Source : Janet Beal , ehow.com
Music is the universal language, and children respond very strongly to song. Singing together with other children, a teacher or another adult is a joy for kids. It is a fun way for children learning English to increase their vocabulary and pronunciation skills in English. Following the steps below will enable you to choose and teach songs to children that they will love and learn from.
- Choose a song or songs that will let children use skills they already have, to build their confidence while singing. "Row, Row, Row Your Boat," for example, lets children imitate rowing with their bodies. "Head, Shoulders, Knees, and Toes" lets children follow the hand-motions that help reinforce new words for body-parts. "Old McDonald Had a Farm" enables children to volunteer the names and noises of familiar farm-animals, either in their original language or in English. Songs like these help children be part of a group before they have learned all the words.
- Locate pictures, books or toys that can help reinforce words in the song and support new language before and after singing. A picture-book of farm animals lets a child practice saying English animal names; so do animal-figures they can play with. A full-body photo or drawing enables children to correlate body-part names on a body other than their own. You can also help a child learn body parts with puppets or dolls. Toy boats add to "Row, Row, Row" and provide an opportunity to expand English words for other things boats can do, like float or sink.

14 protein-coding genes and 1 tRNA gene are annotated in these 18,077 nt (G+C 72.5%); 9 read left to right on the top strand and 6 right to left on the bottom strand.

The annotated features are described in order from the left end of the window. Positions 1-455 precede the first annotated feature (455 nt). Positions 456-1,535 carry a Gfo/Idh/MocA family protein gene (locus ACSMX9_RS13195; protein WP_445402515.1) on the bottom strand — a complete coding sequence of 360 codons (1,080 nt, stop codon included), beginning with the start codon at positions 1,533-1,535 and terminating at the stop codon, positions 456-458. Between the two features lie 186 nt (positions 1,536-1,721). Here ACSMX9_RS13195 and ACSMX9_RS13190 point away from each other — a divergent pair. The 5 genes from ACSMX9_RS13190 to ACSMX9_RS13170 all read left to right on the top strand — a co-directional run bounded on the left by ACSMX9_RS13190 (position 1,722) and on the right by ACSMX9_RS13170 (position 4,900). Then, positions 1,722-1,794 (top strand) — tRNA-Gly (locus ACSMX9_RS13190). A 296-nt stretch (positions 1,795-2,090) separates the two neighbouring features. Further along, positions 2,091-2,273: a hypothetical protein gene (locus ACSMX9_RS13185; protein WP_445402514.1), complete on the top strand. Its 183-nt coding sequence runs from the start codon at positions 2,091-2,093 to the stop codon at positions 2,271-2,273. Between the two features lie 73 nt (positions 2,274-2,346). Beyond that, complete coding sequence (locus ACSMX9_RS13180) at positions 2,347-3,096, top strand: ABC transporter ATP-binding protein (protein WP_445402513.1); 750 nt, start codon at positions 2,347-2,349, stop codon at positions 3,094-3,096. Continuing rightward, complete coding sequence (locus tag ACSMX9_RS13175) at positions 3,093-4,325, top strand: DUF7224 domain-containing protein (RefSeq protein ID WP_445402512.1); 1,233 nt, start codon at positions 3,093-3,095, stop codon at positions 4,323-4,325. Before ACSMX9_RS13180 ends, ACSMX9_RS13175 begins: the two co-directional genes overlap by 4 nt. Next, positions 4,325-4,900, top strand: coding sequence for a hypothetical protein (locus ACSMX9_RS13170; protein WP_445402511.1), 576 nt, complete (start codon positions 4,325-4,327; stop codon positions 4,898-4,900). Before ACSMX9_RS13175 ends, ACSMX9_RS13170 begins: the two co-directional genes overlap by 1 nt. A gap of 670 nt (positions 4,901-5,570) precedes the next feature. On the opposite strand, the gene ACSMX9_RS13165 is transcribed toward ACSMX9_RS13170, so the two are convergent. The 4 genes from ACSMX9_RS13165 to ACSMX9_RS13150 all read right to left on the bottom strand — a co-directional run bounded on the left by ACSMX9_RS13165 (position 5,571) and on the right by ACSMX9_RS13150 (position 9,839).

- Practice singing your song. This may sound a little silly, but more than one adult has realized, mid-teaching, that he or she has forgotten some of the words. When that happens, you interrupt your child's attention and lose the teaching-opportunity. You don't need a great singing voice, but you really do need to know the words to your song.
- Conduct your activity before you sing. Look at the book with your child/children, or set out toy animals for the child/children to play with.
- Give children some time to look at the book or play with the toys on their own--there's no point in trying to get their attention to sing if they want to play first.
- Ask a child if he wants to learn a song. Take an animal or picture to a chair you can share.
- Teach the song as-is. Don't interrupt for lengthy explanations of what all the words mean. Sing it several times, using gestures or props. If attention wavers, do this again later when child/children show willingness to pay attention again.
- Praise the child's participation in the project. Compliment all he does right in the song.
- Add more words when you can: "Let's sing louder/softer/faster/very slowly."
- Follow up with the same activity or a different one--if you looked at pictures, it's time to get out the boats or play a game about touching other body-parts.